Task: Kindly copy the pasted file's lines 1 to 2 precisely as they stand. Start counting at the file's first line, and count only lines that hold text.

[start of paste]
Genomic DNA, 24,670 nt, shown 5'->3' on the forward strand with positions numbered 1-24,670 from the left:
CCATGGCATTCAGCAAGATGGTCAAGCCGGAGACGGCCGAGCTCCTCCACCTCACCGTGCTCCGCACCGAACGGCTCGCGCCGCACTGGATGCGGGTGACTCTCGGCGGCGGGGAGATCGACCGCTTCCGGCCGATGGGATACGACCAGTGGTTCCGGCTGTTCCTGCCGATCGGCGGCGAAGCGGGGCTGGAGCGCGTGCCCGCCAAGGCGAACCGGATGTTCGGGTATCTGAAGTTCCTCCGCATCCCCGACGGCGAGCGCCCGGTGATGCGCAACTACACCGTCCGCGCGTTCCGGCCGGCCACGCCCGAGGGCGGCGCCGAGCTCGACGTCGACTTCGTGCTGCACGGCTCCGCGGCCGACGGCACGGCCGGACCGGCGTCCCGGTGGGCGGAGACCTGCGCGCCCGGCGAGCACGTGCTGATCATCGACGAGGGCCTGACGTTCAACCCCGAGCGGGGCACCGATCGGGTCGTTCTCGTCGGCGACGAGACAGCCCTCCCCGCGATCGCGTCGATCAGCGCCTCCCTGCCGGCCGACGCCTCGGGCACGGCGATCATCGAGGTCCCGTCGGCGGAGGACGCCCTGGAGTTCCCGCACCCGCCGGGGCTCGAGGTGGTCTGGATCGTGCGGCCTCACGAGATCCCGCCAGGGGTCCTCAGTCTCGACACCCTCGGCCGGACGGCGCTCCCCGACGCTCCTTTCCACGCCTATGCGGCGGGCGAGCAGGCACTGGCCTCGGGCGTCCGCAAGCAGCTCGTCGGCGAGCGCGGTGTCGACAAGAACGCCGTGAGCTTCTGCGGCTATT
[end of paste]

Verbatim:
Genomic DNA, 24,670 nt, shown 5'->3' on the forward strand with positions numbered 1-24,670 from the left:
CCATGGCATTCAGCAAGATGGTCAAGCCGGAGACGGCCGAGCTCCTCCACCTCACCGTGCTCCGCACCGAACGGCTCGCGCCGCACTGGATGCGGGTGACTCTCGGCGGCGGGGAGATCGACCGCTTCCGGCCGATGGGATACGACCAGTGGTTCCGGCTGTTCCTGCCGATCGGCGGCGAAGCGGGGCTGGAGCGCGTGCCCGCCAAGGCGAACCGGATGTTCGGGTATCTGAAGTTCCTCCGCATCCCCGACGGCGAGCGCCCGGTGATGCGCAACTACACCGTCCGCGCGTTCCGGCCGGCCACGCCCGAGGGCGGCGCCGAGCTCGACGTCGACTTCGTGCTGCACGGCTCCGCGGCCGACGGCACGGCCGGACCGGCGTCCCGGTGGGCGGAGACCTGCGCGCCCGGCGAGCACGTGCTGATCATCGACGAGGGCCTGACGTTCAACCCCGAGCGGGGCACCGATCGGGTCGTTCTCGTCGGCGACGAGACAGCCCTCCCCGCGATCGCGTCGATCAGCGCCTCCCTGCCGGCCGACGCCTCGGGCACGGCGATCATCGAGGTCCCGTCGGCGGAGGACGCCCTGGAGTTCCCGCACCCGCCGGGGCTCGAGGTGGTCTGGATCGTGCGGCCTCACGAGATCCCGCCAGGGGTCCTCAGTCTCGACACCCTCGGCCGGACGGCGCTCCCCGACGCTCCTTTCCACGCCTATGCGGCGGGCGAGCAGGCACTGGCCTCGGGCGTCCGCAAGCAGCTCGTCGGCGAGCGCGGTGTCGACAAGAACGCCGTGAGCTTCTGCGGCTATT